Strange problem with Request

Discussion in 'ASP General' started by Goerge Tikakis, Nov 26, 2009.

  1. Hello
    Today suddenly i realize that when a querystring has the # sign then the
    request stops at that sign.

    I mean if you have www.domain.com/test.asp?test=12#12

    then

    when you write

    response.write request("test") you only have the 12 because it stops at
    the #

    Is this a bug? how can i prevent this?
    I've also checked with dot.net same thing

    Thank you
     
    Goerge Tikakis, Nov 26, 2009
    #1
    1. Advertisements

  2. Goerge Tikakis

    Evertjan. Guest

    Goerge Tikakis wrote on 26 nov 2009 in
    microsoft.public.inetserver.asp.general:
    This is a clientside defined behavour,
    as the part behind the # is the anchor.

    Nothing to do with serverside behavour.

    However it is easily circumvented clientside,
    but that is OT here,
     
    Evertjan., Nov 26, 2009
    #2
    1. Advertisements

  3. So how can i read the whole string?
     
    Goerge Tikakis, Nov 27, 2009
    #3
  4. Goerge Tikakis

    Evertjan. Guest

    Goerge Tikakis wrote on 27 nov 2009 in
    microsoft.public.inetserver.asp.general:
    What string?

    [please always quote on usenet]
     
    Evertjan., Nov 27, 2009
    #4
  5. Goerge Tikakis

    Dooza Guest

    Maybe encode it?

    Dooza
     
    Dooza, Nov 27, 2009
    #5
  6. Goerge Tikakis

    Evertjan. Guest

    Dooza wrote on 27 nov 2009 in microsoft.public.inetserver.asp.general:
    Encode what?
     
    Evertjan., Nov 27, 2009
    #6
  7. Goerge Tikakis

    Dooza Guest

    The query string that contains a # symbol.

    Dooza
     
    Dooza, Nov 27, 2009
    #7
  8. Goerge Tikakis

    Dan Guest

    As Evertjan has already pointed out, it's expected behaviour. Is it your own
    page generating the querystring? If so, you need to change it so it doesn't
    use #, but instead uses the encoded version (you simply need to use
    Server.URLEncode to do this).

    eg.

    strValue = "12#12"
    Response.Write "test.asp?test=" & strValue

    could be replaced with

    strValue = "12#12"
    Response.Write "test.asp?" & Server.URLEncode(strValue)

    the Server.URLEncode method will handle encoding the # so it no longer acts
    as an anchor in the URL, but instead is part of the value for test in the
    Request collection.

    But as you have provided no example code for how you are generating the
    URLs, this is about the best I can offer.
     
    Dan, Nov 27, 2009
    #8
  9. Goerge Tikakis

    Evertjan. Guest

    Dooza wrote on 27 nov 2009 in microsoft.public.inetserver.asp.general:
    And you want to do that serverside?

    Impossible.

    And you want to do that clientside?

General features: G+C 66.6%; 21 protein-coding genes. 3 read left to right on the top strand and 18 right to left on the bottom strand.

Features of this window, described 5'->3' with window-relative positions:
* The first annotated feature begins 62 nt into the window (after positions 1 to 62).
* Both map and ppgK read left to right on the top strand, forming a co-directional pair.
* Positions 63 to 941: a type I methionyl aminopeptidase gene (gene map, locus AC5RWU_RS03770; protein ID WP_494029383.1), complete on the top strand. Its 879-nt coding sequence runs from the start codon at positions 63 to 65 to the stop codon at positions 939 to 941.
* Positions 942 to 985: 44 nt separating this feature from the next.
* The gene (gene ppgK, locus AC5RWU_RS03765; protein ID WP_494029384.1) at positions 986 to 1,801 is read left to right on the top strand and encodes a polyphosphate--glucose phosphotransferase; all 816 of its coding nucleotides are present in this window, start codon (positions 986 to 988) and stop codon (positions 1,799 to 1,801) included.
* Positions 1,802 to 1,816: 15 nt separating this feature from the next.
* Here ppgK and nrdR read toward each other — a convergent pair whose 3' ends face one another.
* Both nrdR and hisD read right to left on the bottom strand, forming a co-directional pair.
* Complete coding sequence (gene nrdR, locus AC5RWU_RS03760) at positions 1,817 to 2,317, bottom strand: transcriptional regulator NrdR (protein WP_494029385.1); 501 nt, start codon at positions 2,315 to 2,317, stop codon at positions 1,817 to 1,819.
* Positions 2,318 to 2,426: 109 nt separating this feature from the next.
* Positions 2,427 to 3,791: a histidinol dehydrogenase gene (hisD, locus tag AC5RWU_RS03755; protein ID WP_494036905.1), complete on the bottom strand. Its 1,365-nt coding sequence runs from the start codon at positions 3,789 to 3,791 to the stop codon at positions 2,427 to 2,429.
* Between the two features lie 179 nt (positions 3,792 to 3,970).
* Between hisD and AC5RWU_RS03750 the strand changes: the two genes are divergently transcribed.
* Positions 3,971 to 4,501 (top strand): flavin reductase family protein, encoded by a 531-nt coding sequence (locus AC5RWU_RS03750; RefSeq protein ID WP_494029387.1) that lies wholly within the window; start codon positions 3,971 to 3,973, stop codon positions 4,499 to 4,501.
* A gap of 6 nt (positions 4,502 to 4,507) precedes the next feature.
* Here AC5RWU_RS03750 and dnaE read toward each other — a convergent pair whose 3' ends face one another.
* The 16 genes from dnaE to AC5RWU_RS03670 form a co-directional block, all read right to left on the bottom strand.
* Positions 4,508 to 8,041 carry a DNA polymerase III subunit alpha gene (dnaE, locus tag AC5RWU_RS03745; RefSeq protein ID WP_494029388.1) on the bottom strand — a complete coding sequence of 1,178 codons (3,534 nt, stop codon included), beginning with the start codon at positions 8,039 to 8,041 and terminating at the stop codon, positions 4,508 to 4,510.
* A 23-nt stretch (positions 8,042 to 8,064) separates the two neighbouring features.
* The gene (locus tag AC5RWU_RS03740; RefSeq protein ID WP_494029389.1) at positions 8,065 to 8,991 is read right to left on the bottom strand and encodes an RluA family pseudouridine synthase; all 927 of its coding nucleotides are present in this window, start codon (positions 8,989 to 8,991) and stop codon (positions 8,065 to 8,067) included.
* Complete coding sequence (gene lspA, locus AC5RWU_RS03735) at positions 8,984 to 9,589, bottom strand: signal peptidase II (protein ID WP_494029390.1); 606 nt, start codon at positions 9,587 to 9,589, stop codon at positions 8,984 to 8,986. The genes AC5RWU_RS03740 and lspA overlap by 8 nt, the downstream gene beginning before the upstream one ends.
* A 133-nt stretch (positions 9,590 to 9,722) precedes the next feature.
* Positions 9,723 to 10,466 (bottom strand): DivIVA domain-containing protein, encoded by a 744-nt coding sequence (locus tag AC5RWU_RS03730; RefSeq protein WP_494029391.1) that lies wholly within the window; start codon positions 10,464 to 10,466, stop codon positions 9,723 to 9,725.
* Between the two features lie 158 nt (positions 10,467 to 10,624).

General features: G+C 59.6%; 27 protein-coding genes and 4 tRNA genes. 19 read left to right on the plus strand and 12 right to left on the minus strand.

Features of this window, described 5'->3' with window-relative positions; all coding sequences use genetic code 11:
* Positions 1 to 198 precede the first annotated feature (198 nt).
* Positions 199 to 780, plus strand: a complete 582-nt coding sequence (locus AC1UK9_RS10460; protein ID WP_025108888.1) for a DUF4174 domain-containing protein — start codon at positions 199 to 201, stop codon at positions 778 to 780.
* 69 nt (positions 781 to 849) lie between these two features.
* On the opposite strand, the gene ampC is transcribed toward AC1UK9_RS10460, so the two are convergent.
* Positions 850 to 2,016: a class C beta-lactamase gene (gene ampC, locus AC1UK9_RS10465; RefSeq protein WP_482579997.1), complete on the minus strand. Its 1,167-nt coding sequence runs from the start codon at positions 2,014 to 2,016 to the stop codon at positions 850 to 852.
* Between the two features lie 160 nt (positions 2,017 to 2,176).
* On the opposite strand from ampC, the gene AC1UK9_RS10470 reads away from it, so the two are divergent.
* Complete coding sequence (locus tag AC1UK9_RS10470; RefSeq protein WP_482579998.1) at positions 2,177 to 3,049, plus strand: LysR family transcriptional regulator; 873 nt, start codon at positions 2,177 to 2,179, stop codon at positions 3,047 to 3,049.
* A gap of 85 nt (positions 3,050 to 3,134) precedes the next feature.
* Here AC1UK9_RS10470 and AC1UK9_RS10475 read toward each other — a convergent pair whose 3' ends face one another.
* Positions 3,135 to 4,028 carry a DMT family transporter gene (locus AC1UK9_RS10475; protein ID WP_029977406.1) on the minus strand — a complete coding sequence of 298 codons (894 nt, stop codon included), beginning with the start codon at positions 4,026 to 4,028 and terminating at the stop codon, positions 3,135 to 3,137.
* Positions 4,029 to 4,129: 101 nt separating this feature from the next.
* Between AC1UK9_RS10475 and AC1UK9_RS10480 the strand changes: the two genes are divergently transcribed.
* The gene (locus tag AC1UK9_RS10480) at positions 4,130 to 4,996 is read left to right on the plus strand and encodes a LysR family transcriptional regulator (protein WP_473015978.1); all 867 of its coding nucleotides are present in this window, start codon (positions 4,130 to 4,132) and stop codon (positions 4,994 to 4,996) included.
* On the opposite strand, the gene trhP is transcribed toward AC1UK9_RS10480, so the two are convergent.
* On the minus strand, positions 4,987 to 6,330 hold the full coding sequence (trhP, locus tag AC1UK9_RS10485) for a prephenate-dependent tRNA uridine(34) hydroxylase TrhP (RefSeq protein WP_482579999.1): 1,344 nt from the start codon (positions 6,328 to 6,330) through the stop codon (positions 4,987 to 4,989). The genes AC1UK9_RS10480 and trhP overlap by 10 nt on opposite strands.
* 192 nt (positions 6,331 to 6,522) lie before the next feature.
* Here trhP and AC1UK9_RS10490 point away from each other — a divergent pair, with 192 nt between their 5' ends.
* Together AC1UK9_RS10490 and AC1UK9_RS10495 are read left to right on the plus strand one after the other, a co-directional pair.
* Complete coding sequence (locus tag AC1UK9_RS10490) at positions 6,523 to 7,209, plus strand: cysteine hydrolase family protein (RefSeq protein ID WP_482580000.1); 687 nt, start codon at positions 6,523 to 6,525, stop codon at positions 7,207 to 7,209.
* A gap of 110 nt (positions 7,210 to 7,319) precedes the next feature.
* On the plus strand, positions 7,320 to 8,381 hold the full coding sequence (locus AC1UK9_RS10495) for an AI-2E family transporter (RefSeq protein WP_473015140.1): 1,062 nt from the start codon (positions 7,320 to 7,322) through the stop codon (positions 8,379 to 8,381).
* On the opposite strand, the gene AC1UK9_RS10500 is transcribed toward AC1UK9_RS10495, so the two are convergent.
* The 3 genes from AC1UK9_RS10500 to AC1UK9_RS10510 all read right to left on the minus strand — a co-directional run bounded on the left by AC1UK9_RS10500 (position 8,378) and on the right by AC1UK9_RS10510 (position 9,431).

Off Topic.
     
    Evertjan., Nov 27, 2009
    #9
  10. Goerge Tikakis

    Dooza Guest

    As Dan said, without seeing the source code you can't tell what he is doing.

    Dan's example shows a serverside way of doing it before its received by
    the Request object, which is the only way.

    If the user is entering # in a form, then it needs some clientside
    validation to either prevent it or encode it, which is certainly off topic.

    Dooza
     
    Dooza, Nov 27, 2009
    #10
  11. Gazing into my crystal ball I observed Goerge Tikakis
    What you are talking about is a URL fragment. It is used to get the
    browser (client side) to go to a particular id or anchor.

    Since it is client side, you cannot read its value server side because
    you never get it. You can, however, add it to a url to redirect or
    construct a nice anchor, eg:

    <ul>
    <% for i = 0 to 50%>
    <li><a href="<%=request.servervariables("Script_name")%>#<%i%>>Go to
    Paragraph <%i%></a><li>
    <% next %>
    </ul>
    <% for i = 0 to 50 %>
    <p id="<%=i%>">Paragraph <%=i%></p>
    <%next %>
     
    Adrienne Boswell, Nov 27, 2009
    #11
  12. Goerge Tikakis

    Evertjan. Guest

    Dooza wrote on 27 nov 2009 in microsoft.public.inetserver.asp.general:
    Which is not very usefull more often than not, as the querystring usually
    is formed from data that depends on clientside user influence.

    If not, these data can better be kept serverside in a session variable.

    [Unless we are talking cross-domain.]

    Using post in stead of querystring is also a good habit.
     
    Evertjan., Nov 28, 2009
    #12
    1. Advertisements

Ask a Question

Want to reply to this thread or ask your own question?

You'll need to choose a username for the site, which only take a couple of moments (here). After that, you can post your question and our members will help you out.
Similar Threads
Loading...